Central station alarm monitoring software usually has a function that will make an operator stay alert by acknowledging a signal or dummy alarm purposely sent in every 15 minutes if there are no alarm activities in between.  A tele-protection rule in Hong Kong requires the security guard at each guard post to make regular telephone reports to his supervisor or control centre, or vice versa, at least once every two to four hours, or otherwise by computer means.  Supervisory visits are proven effective if done frequently, but quite impracticable as well as costly.

 

It is to bear in mind that guards should have completed their daily routines, e.g. patrol, before they can take a break.  We should then avoid a guard from being idle for such a duration longer than adequate.  It might be derived from the above that sleeping would be greatly attributed to human factors apart from environmental factors, which should be sensibly dealt with.

 

To eliminate all possibilities of guards sleeping whilst on duty, it may have to see the likeliness of a guard seeking a sleeping post by testing his/her aptitude and attitude and thus behavioural trend in the first place.  There are tens of thousands of guards dedicated to work, it is worth spending time on matching a guard with the specific job requirements of a post, a complicated process that can be envisaged.  There should be signs of fatigue along especially a long tour or a tiring duty, thereby scheduled short breaks and refreshing drinks/walks are to be pre-set and pre-arranged.  Repetitive signal acknowledgements to offset inactivity by means of electronic devices and the most effective of all, being real-time online video and audio monitoring plus an optimum frequency of supervisory visits.

 

It is a matter of fact a guard alleged to have slept whilst on duty would face disciplinary actions followed by a black mark in the work history that he/she would not accommodate in respect of his/her future career development.   Therefore, when a complaint is received against a sleeping guard, the subject person should be given an opportunity to explain the reasons despite the customer would be unlikely to hear and accept except sickness or overdose.  Whether a chance is given to abate the offence is to weigh the gravity such as the posture and past history.  Sometimes it may be up to police investigation if the complaint is made by the public to the police.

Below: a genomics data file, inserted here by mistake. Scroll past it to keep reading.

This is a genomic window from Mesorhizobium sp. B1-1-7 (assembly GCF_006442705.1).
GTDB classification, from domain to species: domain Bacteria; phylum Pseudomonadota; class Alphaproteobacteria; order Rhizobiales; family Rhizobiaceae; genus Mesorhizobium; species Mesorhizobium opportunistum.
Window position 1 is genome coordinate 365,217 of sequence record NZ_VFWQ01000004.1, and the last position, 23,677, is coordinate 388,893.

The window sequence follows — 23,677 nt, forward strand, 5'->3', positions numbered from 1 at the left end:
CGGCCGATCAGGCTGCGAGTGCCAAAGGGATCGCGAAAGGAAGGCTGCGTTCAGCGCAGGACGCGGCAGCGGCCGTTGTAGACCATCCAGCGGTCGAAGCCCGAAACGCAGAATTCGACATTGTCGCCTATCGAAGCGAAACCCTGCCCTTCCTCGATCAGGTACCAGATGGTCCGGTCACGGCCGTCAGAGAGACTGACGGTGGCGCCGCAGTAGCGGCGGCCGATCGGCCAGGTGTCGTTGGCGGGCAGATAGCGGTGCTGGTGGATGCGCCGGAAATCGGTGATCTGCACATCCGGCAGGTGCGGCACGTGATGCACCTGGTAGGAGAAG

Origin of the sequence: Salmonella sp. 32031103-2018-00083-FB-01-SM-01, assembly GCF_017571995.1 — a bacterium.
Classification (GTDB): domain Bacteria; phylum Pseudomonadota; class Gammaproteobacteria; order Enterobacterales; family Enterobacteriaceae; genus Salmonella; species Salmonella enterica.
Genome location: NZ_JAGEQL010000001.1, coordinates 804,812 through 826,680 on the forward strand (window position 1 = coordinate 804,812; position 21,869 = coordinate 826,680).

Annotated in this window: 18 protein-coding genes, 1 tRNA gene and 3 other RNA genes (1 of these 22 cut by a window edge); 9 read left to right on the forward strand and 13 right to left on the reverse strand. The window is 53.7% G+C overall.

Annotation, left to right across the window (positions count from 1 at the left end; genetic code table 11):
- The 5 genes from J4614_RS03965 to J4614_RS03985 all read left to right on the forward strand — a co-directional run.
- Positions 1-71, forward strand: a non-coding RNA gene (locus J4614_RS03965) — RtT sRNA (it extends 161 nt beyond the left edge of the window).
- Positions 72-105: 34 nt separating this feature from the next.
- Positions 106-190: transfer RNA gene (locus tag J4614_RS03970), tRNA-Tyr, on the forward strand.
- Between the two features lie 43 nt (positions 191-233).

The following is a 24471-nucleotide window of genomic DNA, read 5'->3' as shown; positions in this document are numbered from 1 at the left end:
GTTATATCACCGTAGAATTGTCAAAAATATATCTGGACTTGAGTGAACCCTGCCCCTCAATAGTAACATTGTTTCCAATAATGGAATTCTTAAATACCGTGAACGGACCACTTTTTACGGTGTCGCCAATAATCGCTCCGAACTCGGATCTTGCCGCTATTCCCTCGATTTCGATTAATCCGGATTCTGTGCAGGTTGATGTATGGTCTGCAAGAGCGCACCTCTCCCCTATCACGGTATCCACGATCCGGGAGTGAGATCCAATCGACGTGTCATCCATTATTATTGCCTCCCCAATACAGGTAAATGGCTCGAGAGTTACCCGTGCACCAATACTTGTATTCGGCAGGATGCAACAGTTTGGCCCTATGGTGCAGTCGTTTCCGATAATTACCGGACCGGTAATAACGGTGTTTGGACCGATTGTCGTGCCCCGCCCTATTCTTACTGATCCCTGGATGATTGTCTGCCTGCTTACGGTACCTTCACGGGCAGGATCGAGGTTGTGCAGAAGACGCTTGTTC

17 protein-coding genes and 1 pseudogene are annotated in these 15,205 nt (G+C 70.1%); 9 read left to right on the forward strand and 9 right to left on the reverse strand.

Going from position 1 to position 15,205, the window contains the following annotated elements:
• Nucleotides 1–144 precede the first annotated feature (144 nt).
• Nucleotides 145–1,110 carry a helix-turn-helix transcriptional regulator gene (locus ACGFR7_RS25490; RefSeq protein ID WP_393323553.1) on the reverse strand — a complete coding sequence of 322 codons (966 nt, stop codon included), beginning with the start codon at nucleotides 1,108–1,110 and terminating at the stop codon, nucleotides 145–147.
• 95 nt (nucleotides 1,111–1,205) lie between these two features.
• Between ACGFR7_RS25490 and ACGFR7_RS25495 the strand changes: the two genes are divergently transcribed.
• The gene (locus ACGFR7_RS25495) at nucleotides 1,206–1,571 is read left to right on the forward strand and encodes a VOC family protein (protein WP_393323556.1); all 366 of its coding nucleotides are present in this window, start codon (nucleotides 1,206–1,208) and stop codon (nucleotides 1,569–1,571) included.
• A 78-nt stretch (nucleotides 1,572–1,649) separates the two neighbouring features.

Now we go back to square one where a guard is employed by a security company and ultimately paid by a customer for the security service required and specified for protection of such person, place or property.  It is an obligation of a guard to keep his/her state of mind at a level to be able to secure a customer and save from danger or loss.  Sleeping on duty shall be out of the question and a sleeping guard constitutes a black sheep to the security industry.

 

All rights reserved.  November 2020.  English version only.